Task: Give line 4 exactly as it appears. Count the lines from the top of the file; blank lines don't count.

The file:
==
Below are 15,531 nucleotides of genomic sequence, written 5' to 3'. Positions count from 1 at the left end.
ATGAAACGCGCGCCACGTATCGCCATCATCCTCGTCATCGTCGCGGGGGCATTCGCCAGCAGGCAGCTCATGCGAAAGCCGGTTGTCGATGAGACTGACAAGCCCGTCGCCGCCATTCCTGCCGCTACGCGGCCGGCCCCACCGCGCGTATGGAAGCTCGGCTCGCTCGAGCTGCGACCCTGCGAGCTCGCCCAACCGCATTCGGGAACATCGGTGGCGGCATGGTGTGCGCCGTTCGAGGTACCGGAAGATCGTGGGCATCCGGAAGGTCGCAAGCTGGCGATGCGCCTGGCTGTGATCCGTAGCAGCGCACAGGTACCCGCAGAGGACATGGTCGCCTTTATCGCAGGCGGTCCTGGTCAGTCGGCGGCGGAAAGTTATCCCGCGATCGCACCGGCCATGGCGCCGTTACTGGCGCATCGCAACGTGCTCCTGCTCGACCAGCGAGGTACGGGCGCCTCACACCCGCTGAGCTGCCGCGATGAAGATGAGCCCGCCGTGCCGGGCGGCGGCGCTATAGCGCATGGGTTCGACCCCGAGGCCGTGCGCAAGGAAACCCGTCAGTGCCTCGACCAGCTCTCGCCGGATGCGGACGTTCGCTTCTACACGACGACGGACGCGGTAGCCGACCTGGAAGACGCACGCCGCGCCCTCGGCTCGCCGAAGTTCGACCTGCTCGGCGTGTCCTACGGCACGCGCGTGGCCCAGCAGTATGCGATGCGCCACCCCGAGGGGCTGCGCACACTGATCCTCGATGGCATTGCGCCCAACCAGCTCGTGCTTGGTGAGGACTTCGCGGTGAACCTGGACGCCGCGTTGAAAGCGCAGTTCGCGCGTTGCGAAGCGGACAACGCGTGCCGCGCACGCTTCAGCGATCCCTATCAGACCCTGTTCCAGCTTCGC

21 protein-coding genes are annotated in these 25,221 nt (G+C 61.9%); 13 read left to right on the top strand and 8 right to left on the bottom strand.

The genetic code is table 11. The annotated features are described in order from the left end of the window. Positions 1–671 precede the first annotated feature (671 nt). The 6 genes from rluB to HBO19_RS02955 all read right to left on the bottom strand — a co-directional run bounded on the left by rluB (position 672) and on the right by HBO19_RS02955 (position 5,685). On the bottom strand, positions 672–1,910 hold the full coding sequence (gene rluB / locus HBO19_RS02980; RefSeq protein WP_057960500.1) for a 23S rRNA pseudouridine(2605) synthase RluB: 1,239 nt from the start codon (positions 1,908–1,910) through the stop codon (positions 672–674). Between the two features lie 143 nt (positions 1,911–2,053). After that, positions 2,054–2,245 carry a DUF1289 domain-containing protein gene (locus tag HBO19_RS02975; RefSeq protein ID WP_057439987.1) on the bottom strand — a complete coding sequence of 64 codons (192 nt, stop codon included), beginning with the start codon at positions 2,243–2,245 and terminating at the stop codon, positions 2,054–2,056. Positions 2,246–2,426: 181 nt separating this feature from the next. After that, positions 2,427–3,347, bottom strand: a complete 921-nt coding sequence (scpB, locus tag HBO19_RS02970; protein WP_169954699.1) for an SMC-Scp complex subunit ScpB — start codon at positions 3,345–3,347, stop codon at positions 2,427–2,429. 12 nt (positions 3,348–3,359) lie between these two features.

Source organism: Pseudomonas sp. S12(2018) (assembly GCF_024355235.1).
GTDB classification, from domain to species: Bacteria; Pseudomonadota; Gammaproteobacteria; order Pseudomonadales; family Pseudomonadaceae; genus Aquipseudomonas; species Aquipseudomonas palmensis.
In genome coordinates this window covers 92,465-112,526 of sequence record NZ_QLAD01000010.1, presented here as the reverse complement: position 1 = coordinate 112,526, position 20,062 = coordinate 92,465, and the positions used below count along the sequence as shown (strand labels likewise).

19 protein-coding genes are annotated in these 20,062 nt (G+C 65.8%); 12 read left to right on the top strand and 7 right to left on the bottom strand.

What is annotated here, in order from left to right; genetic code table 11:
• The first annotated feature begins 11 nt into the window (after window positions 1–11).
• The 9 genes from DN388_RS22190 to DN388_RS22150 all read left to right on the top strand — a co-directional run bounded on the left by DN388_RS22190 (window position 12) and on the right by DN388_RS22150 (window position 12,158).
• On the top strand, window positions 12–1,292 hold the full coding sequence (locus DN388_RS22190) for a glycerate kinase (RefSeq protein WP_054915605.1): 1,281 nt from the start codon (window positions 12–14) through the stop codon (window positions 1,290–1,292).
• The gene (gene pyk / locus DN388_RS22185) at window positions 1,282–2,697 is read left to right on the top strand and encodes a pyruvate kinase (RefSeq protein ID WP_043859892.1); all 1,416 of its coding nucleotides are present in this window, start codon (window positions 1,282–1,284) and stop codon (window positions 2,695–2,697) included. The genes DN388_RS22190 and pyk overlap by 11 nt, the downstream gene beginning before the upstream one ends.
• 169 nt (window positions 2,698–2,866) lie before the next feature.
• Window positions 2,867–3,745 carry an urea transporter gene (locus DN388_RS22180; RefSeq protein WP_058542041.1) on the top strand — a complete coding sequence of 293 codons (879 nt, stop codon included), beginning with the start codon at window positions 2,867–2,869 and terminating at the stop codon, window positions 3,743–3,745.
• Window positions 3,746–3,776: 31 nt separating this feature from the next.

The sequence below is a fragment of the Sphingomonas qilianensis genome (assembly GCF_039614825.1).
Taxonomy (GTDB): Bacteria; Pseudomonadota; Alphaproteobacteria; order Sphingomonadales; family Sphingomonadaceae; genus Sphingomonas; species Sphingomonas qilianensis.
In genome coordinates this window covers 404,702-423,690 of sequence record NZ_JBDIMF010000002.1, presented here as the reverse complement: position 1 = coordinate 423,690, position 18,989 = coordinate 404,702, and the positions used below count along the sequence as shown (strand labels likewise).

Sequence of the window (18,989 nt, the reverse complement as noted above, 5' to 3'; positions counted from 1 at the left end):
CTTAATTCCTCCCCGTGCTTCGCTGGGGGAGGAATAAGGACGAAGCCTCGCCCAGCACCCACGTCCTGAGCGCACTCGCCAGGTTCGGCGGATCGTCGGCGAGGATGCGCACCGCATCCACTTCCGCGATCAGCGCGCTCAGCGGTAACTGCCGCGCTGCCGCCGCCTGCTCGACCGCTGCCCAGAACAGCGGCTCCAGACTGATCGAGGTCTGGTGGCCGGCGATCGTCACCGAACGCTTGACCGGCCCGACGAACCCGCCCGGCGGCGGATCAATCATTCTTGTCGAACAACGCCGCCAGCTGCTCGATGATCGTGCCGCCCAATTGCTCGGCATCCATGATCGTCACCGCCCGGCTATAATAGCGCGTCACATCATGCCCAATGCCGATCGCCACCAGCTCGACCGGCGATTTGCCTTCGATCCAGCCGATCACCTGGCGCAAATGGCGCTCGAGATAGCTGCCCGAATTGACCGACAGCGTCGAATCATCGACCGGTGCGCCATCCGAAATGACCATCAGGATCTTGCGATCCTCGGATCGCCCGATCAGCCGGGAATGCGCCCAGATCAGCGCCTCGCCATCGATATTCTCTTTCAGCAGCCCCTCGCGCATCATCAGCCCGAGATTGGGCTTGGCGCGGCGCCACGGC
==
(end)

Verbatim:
The genetic code is table 11. The annotated features are described in order from the left end of the window. Positions 1–671 precede the first annotated feature (671 nt). The 6 genes from rluB to HBO19_RS02955 all read right to left on the bottom strand — a co-directional run bounded on the left by rluB (position 672) and on the right by HBO19_RS02955 (position 5,685). On the bottom strand, positions 672–1,910 hold the full coding sequence (gene rluB / locus HBO19_RS02980; RefSeq protein WP_057960500.1) for a 23S rRNA pseudouridine(2605) synthase RluB: 1,239 nt from the start codon (positions 1,908–1,910) through the stop codon (positions 672–674). Between the two features lie 143 nt (positions 1,911–2,053). After that, positions 2,054–2,245 carry a DUF1289 domain-containing protein gene (locus tag HBO19_RS02975; RefSeq protein ID WP_057439987.1) on the bottom strand — a complete coding sequence of 64 codons (192 nt, stop codon included), beginning with the start codon at positions 2,243–2,245 and terminating at the stop codon, positions 2,054–2,056. Positions 2,246–2,426: 181 nt separating this feature from the next. After that, positions 2,427–3,347, bottom strand: a complete 921-nt coding sequence (scpB, locus tag HBO19_RS02970; protein WP_169954699.1) for an SMC-Scp complex subunit ScpB — start codon at positions 3,345–3,347, stop codon at positions 2,427–2,429. 12 nt (positions 3,348–3,359) lie between these two features.